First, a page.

2007 Kaplan Family Distinguished Faculty Fellows

Raymond Craib, Associate Professor, Department of History, Arts & Sciences

“Farmworkers” is a service-learning course offered each spring semester that draws upon the expertise of faculty around campus in order to introduce undergraduate students to the world of migrant labor, with an increasing focus on the lives and labors of migrant farmworkers from Mexico and Guatemala working in upstate New York

The Kaplan Family Distinguished Faculty Fellowship ensures that the course continues, for the long term, and provides funds for students in their service-learning projects. The Fellowship also allows for possibilities of expansion of the pool of lecturers/speakers in the class, institutionalization of the course, and provides resources to network with similar classes in other parts of the country.

Raymond Craib is in the Department of History where he specializes in Modern Latin American history. His first book, Cartographic Mexico: A History of State Fixations and Fugitive Landscapes examined the ways in which property and territory was mapped in 19th and 20th century Mexico. He is currently working on a social history of intellectual life, student politics and the university in Santiago, Chile, from roughly 1900 to 1935. The study focuses in particular on two university students, poets, and political activists and the political, intellectual, and cultural world they inhabited: José Domingo Gómez Rojas and Pablo Neruda.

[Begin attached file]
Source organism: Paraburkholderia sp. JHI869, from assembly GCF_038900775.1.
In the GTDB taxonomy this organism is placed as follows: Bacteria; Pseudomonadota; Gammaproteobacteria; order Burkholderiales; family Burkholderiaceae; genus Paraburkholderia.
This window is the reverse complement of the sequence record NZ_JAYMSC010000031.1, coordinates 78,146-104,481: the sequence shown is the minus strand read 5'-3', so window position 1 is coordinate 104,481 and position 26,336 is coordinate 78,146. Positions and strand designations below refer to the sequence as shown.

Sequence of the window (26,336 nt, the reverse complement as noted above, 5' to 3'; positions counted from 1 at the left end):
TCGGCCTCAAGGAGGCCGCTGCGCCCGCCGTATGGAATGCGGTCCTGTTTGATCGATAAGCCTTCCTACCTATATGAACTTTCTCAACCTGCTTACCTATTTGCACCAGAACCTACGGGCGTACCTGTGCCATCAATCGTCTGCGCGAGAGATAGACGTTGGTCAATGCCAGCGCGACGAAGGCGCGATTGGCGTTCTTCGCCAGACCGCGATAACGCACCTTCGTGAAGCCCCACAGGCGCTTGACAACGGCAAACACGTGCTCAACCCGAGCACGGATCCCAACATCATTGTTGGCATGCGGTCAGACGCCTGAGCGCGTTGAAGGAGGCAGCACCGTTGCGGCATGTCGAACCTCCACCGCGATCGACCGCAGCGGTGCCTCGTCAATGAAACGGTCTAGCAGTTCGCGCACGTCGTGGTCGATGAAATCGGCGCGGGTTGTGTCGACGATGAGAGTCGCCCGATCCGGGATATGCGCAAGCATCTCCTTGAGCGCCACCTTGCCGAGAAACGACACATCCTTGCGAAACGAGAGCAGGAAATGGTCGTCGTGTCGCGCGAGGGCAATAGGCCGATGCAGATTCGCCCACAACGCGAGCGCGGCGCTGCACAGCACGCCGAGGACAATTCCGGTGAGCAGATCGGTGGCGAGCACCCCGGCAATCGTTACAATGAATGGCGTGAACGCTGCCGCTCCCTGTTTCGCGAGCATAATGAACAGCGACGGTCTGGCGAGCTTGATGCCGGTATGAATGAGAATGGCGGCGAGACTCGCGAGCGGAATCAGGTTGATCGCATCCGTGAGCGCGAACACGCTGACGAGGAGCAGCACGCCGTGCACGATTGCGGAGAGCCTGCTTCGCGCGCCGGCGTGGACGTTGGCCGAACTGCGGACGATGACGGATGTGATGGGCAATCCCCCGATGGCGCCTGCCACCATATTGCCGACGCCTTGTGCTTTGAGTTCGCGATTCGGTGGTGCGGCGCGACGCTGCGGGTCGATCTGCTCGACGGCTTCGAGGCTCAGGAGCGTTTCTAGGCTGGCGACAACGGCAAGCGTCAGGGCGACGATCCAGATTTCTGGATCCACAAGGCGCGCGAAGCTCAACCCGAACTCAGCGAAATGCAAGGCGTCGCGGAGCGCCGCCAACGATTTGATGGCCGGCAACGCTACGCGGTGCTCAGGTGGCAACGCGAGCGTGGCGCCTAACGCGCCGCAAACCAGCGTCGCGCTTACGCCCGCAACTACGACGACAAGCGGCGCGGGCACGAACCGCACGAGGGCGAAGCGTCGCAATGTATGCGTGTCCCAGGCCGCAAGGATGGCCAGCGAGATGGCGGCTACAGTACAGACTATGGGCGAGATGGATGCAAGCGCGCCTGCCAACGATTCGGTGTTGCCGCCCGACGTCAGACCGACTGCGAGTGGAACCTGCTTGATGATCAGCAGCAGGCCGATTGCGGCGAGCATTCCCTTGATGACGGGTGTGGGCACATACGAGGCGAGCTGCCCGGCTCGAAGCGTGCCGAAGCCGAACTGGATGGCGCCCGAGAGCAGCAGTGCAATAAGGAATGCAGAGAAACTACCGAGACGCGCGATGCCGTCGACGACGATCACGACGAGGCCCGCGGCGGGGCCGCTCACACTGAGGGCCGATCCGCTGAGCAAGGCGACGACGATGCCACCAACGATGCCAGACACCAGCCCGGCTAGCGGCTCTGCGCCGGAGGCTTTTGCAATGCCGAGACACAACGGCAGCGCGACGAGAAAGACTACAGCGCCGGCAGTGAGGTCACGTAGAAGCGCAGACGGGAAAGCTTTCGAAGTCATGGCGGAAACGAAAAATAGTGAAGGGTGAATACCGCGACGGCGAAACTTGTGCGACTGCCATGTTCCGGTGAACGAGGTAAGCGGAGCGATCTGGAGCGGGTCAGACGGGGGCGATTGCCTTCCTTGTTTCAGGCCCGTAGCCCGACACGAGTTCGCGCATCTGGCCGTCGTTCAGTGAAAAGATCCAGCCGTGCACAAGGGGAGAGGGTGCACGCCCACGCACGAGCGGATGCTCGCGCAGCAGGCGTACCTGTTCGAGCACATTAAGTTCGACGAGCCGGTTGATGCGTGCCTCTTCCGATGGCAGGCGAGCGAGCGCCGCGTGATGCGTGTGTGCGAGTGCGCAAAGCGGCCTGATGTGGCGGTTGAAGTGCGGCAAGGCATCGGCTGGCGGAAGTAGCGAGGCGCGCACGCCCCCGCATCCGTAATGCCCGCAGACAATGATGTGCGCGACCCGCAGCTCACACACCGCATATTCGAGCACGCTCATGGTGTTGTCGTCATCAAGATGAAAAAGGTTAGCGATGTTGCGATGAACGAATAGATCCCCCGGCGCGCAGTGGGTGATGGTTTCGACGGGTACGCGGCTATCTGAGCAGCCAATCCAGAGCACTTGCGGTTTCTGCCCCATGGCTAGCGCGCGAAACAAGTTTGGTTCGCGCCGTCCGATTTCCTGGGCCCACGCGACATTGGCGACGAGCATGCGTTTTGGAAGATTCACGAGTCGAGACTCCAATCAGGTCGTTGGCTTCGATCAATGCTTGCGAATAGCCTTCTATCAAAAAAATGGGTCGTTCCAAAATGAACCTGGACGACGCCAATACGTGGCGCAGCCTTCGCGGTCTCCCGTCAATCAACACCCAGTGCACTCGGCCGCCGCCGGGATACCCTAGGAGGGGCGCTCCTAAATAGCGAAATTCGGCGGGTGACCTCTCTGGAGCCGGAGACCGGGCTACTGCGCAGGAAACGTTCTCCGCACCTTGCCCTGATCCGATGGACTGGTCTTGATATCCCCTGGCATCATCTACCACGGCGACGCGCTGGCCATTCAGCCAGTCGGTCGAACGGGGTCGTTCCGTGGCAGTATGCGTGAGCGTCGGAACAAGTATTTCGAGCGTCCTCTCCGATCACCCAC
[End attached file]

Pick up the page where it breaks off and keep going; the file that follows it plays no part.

Ralph Christy, Professor of Emerging Markets, Department of Applied Economics and Management, Agriculture & Life Sciences

The Emerging Markets Field Course, offered by the Emerging Markets Program in the Department of Applied Economics and Management, is offered each spring and is a core element of the department’s training in entrepreneurship, international business and economic development. It involves assigning a team of 4-6 students from Applied Economics and related disciplines, to a company in an emerging economy, where the students will offer small business development services to the firm. The projects involve targeting an issue, problem, or decision that is central to the firm’s strategy, with project types ranging from market entry strategy, product line extension, value chain definition and analysis, product delivery channel definition and analysis, and competitive strategy.

The course offers a unique opportunity for students to engage in service-learning, providing the much needed technical assistance and analytical support to underserved businesses and rural communities, while gaining practical business experiences in emerging markets. In the spring, the team completes a full report, often in the form of a case study that is present to the management of the client firms.

Ralph Christy is Professor of Emerging Markets within the Applied Economics and Management Department at Cornell where he teaches both undergraduate and graduate students, conducts research, and organizes executive education programs on the economic performance of markets in low-income communities. He advises industry leaders and public policy makers on food marketing strategies, economic development, and the organization of the global food economy. Christy is founder and CEO of Market Matters, Inc, a non-profit company with offices in New York and South Africa that works to build the capacity of small-to-medium enterprises in emerging markets. A PhD graduate of Michigan State University, he is former President of the American Agricultural Economics Association, and is currently a Board Member of the Winrock International, the Winthrop Rockefeller Foundation, the African Agricultural Capital Fund and the Committee for Economic Development.